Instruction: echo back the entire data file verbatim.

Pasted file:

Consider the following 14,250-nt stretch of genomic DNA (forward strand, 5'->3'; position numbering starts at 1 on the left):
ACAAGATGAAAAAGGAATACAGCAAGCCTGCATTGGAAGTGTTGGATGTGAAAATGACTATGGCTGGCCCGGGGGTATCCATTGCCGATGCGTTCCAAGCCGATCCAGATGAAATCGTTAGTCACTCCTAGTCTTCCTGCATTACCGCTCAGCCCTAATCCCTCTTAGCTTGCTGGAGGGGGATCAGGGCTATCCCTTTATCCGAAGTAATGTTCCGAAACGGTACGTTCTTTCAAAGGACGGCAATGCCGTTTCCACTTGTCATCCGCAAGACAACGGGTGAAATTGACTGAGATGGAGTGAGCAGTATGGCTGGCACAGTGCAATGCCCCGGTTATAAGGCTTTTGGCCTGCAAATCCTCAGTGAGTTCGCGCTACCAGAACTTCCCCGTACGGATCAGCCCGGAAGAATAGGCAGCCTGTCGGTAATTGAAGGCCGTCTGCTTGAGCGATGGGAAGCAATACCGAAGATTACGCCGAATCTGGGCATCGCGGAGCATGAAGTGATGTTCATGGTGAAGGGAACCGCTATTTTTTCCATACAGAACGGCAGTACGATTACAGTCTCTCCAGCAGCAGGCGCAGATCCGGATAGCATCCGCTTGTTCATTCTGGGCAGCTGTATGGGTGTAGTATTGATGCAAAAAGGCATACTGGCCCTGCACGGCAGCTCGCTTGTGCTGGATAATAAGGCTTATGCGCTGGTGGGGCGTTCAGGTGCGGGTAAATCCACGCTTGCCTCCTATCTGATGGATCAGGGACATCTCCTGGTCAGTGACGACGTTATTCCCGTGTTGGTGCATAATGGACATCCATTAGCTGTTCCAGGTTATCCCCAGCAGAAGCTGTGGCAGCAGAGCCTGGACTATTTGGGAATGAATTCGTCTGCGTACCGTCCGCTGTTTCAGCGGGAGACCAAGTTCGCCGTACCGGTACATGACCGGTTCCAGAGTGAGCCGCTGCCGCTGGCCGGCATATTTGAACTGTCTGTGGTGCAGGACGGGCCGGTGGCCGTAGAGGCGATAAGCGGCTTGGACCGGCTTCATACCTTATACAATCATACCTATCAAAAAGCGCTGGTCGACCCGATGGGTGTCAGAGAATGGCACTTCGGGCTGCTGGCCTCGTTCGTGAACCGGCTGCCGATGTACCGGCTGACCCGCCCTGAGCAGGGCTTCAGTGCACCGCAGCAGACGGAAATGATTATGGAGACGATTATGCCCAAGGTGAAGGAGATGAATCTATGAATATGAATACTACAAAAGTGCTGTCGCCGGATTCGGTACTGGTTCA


Consider the following 14,250-nt stretch of genomic DNA (forward strand, 5'->3'; position numbering starts at 1 on the left):
ACAAGATGAAAAAGGAATACAGCAAGCCTGCATTGGAAGTGTTGGATGTGAAAATGACTATGGCTGGCCCGGGGGTATCCATTGCCGATGCGTTCCAAGCCGATCCAGATGAAATCGTTAGTCACTCCTAGTCTTCCTGCATTACCGCTCAGCCCTAATCCCTCTTAGCTTGCTGGAGGGGGATCAGGGCTATCCCTTTATCCGAAGTAATGTTCCGAAACGGTACGTTCTTTCAAAGGACGGCAATGCCGTTTCCACTTGTCATCCGCAAGACAACGGGTGAAATTGACTGAGATGGAGTGAGCAGTATGGCTGGCACAGTGCAATGCCCCGGTTATAAGGCTTTTGGCCTGCAAATCCTCAGTGAGTTCGCGCTACCAGAACTTCCCCGTACGGATCAGCCCGGAAGAATAGGCAGCCTGTCGGTAATTGAAGGCCGTCTGCTTGAGCGATGGGAAGCAATACCGAAGATTACGCCGAATCTGGGCATCGCGGAGCATGAAGTGATGTTCATGGTGAAGGGAACCGCTATTTTTTCCATACAGAACGGCAGTACGATTACAGTCTCTCCAGCAGCAGGCGCAGATCCGGATAGCATCCGCTTGTTCATTCTGGGCAGCTGTATGGGTGTAGTATTGATGCAAAAAGGCATACTGGCCCTGCACGGCAGCTCGCTTGTGCTGGATAATAAGGCTTATGCGCTGGTGGGGCGTTCAGGTGCGGGTAAATCCACGCTTGCCTCCTATCTGATGGATCAGGGACATCTCCTGGTCAGTGACGACGTTATTCCCGTGTTGGTGCATAATGGACATCCATTAGCTGTTCCAGGTTATCCCCAGCAGAAGCTGTGGCAGCAGAGCCTGGACTATTTGGGAATGAATTCGTCTGCGTACCGTCCGCTGTTTCAGCGGGAGACCAAGTTCGCCGTACCGGTACATGACCGGTTCCAGAGTGAGCCGCTGCCGCTGGCCGGCATATTTGAACTGTCTGTGGTGCAGGACGGGCCGGTGGCCGTAGAGGCGATAAGCGGCTTGGACCGGCTTCATACCTTATACAATCATACCTATCAAAAAGCGCTGGTCGACCCGATGGGTGTCAGAGAATGGCACTTCGGGCTGCTGGCCTCGTTCGTGAACCGGCTGCCGATGTACCGGCTGACCCGCCCTGAGCAGGGCTTCAGTGCACCGCAGCAGACGGAAATGATTATGGAGACGATTATGCCCAAGGTGAAGGAGATGAATCTATGAATATGAATACTACAAAAGTGCTGTCGCCGGATTCGGTACTGGTTCA